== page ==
It’s a distressing trend that appears — to my way of thinking — to have no possible exit for the media.

POTUS to block ‘fake news’ outlets? No can do

Oh, please, Mr. President. You cannot do what you are threatening to do.

Just because the Democratic National Committee chairman, Tom Perez, has decided that Fox News is too much in bed with you and your administration and has ruled that Fox cannot host any Democratic primary debates this coming year, you cannot invoke the power of your high office to retaliate.

Really, Mr. President? The First Amendment to the U.S. Constitution expressly forbids that kind of interference from the government in the affairs of a free press. Really. It’s in there, Mr. President.

Tom Perez’s gambit falls outside the constitutional prohibition of such activity, given that the Constitution doesn’t even mention political parties.

What you are threatening to do, sir, flies directly in the face of what the founders intended when they provided specific protections for a private enterprise known as the “free press.” It’s the only such protection written into the Constitution. You would do well to read it, grasp what it means and stop this idiotic tit-for-tat game you’re playing with the media.

But I get that it plays well with your base. They love the grandstanding, the posturing, the hyperbole. They think you’re “telling it like it is.”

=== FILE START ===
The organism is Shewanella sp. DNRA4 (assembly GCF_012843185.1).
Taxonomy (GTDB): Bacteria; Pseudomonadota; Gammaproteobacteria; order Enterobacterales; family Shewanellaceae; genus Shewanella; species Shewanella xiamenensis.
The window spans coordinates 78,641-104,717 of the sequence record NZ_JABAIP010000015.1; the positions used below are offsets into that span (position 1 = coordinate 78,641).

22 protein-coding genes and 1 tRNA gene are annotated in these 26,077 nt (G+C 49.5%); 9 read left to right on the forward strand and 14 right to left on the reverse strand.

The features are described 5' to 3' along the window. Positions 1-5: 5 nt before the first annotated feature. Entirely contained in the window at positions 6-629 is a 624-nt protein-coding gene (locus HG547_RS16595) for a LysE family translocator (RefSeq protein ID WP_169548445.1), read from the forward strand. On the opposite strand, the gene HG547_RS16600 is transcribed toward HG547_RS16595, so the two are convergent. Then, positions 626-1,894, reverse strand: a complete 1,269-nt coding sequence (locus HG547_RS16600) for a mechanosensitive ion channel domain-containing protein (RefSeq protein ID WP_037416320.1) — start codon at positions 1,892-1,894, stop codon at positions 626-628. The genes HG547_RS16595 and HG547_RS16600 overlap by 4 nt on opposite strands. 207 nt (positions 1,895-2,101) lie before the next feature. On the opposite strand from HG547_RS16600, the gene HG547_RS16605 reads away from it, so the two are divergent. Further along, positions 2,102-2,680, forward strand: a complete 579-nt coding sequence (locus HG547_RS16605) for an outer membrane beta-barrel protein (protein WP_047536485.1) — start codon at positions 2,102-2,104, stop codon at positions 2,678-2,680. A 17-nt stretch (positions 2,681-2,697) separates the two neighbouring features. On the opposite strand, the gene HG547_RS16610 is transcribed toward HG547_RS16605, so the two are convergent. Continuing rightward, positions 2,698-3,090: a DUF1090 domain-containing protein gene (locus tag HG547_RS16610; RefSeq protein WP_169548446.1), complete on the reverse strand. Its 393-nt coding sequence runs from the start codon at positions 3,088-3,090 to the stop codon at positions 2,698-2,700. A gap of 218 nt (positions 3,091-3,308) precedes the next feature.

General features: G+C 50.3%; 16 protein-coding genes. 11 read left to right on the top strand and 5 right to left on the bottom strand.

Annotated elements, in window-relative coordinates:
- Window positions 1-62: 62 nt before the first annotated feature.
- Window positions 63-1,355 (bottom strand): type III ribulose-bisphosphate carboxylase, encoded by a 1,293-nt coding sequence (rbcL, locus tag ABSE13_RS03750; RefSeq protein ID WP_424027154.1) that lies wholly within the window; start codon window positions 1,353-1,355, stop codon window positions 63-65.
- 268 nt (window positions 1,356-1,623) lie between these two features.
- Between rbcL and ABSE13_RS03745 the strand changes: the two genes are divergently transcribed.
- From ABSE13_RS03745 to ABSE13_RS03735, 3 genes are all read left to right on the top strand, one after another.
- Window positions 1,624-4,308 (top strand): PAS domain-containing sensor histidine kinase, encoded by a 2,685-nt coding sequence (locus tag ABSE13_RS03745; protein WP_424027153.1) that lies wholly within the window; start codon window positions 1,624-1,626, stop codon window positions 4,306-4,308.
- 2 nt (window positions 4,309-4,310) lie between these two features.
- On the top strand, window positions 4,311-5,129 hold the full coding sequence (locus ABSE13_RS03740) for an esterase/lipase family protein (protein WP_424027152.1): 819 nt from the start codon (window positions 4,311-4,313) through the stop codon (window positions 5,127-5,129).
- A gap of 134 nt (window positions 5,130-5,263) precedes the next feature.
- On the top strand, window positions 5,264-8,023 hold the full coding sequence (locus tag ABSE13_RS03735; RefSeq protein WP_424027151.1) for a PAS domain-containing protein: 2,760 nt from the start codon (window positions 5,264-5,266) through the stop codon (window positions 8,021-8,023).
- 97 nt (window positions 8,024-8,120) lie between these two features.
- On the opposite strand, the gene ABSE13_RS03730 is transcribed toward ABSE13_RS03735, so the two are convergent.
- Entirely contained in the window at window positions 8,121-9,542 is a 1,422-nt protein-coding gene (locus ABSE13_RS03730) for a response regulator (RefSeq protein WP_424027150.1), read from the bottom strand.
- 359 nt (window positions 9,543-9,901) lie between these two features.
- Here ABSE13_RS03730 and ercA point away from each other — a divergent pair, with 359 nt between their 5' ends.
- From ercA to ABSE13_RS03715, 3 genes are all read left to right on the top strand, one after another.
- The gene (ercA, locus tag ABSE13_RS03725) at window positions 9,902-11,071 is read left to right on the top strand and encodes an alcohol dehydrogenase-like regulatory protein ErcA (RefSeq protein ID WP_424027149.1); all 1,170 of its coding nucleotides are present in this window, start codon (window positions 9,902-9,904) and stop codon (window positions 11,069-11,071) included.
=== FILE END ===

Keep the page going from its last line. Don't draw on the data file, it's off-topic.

Actually, Mr. President, you’re telling it like you believe it is. Since your true believers agree with you, that’s all that matters to you.

Settle down, sir. Just stop that idiotic relationship with Fox News. Stop calling Sean Hannity and asking him for policy advice. He doesn’t know enough about the real world to give you any counsel that’s worth a damn as it is.

DNC slams door in Fox News’s face

This story gives me a mild case of dyspepsia.

I’ll struggle through it and suggest, though, that the Democratic National Committee is rightfully angry with the Fox News Channel. Thus, the DNC has decided that Fox News will not play host to any of the party’s presidential joint appearances scheduled for this year and next.

The other major cable and broadcast networks will be allowed to present questions to the candidates during their debates. Fox, though, is out of the game.

The DNC is angry over Fox’s amazing relationship with the president of the United States, Donald J. Trump. Indeed, the president himself has cozied up to the network’s prime-time and early-morning stars by showering gratuitous praise on them while denigrating and disparaging the work done by the other so-called “fake news” outlets.

Trump has become a semi-regular guest on Sean Hannity’s talk show, allowing Hannity to slobber all over himself in praise of the president. To be honest, I find it shameful that Hannity has been allowed to grovel as he does at the president’s feet. He even took the microphone at a Trump campaign-style rally a while back, interjecting himself directly into a partisan event.

“Fox & Friends,” the network’s early-morning gabfest has been shameless in its fawning over Trump. The president reciprocates to his pals, most notably Steve Doocy, one of “F&F”‘s co-hosts.